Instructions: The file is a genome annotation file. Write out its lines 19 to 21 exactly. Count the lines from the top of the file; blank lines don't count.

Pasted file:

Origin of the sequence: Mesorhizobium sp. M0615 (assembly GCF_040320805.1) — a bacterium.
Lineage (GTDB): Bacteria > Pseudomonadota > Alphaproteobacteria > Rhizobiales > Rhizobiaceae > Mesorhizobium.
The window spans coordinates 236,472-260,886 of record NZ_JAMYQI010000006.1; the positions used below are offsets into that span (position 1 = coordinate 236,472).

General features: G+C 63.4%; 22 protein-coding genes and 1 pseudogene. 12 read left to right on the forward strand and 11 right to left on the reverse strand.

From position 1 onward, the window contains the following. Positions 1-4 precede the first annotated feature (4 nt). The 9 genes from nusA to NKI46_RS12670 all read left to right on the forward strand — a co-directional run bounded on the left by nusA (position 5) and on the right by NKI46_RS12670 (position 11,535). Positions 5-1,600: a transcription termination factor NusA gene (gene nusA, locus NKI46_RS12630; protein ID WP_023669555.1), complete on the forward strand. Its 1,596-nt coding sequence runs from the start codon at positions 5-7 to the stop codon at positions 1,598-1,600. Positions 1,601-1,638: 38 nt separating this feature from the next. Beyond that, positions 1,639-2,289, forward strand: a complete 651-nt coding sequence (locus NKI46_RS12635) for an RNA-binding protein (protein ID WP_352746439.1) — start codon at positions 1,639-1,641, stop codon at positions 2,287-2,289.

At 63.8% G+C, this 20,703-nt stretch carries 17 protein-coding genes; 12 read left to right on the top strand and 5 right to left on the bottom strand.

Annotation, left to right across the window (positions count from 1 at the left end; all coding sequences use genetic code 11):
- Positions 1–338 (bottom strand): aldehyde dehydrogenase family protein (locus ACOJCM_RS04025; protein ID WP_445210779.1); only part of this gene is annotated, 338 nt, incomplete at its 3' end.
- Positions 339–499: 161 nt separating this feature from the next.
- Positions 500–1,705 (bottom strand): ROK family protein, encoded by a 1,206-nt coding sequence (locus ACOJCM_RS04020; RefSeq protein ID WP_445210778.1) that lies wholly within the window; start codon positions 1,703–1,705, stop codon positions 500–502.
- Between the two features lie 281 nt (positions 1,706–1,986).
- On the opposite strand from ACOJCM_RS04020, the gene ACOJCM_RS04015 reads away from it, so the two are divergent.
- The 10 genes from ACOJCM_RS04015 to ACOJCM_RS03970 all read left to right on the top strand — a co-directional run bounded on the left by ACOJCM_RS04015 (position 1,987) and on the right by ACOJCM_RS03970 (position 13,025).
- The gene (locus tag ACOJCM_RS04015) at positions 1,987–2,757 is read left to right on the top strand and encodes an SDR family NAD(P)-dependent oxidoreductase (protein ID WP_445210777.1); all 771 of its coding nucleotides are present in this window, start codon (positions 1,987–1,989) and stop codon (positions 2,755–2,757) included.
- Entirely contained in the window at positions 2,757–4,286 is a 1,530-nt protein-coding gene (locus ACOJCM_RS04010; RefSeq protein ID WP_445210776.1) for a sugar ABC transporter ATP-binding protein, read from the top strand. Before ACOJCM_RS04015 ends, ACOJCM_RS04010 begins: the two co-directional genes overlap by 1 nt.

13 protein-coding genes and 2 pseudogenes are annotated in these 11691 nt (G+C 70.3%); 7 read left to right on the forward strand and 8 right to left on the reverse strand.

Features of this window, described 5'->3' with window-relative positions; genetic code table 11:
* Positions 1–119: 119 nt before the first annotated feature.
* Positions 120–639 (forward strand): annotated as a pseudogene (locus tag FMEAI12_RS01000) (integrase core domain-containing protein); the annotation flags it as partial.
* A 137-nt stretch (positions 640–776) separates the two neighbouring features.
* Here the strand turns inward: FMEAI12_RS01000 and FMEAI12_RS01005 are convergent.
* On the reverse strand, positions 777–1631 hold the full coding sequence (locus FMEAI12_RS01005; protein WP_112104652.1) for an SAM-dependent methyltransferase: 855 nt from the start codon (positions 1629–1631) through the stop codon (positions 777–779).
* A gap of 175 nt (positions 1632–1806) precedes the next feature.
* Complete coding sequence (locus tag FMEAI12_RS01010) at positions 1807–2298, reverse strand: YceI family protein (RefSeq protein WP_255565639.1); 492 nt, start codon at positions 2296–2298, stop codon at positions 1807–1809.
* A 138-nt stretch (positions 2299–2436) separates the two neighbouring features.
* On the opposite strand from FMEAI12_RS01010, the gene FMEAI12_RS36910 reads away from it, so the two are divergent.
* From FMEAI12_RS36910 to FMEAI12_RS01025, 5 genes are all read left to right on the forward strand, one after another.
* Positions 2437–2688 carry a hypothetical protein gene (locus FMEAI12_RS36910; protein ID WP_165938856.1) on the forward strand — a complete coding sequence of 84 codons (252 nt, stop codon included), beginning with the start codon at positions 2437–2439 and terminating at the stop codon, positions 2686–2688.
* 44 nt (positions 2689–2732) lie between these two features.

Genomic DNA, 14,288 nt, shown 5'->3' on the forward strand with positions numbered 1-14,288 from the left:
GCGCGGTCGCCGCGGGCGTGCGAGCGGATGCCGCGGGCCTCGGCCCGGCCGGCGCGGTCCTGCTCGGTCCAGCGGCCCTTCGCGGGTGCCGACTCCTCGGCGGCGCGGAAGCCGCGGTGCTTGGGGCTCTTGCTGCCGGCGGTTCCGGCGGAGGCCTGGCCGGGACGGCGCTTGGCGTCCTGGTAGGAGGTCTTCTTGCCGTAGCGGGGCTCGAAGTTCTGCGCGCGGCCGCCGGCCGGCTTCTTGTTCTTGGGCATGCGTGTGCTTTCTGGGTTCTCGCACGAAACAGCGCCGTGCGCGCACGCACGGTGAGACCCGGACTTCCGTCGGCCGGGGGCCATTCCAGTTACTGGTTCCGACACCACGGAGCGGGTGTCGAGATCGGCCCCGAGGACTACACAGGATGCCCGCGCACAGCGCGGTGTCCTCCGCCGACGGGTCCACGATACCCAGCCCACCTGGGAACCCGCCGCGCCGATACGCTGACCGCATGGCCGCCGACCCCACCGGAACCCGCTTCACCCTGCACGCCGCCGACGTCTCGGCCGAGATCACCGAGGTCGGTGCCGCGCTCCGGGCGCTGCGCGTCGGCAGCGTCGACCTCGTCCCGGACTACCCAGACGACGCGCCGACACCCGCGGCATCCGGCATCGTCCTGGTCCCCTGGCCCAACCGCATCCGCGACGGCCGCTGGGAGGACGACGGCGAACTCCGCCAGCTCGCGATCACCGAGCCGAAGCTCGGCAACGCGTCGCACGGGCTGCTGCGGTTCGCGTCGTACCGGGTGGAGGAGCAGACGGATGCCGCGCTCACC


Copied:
* Positions 120–639 (forward strand): annotated as a pseudogene (locus tag FMEAI12_RS01000) (integrase core domain-containing protein); the annotation flags it as partial.
* A 137-nt stretch (positions 640–776) separates the two neighbouring features.
* Here the strand turns inward: FMEAI12_RS01000 and FMEAI12_RS01005 are convergent.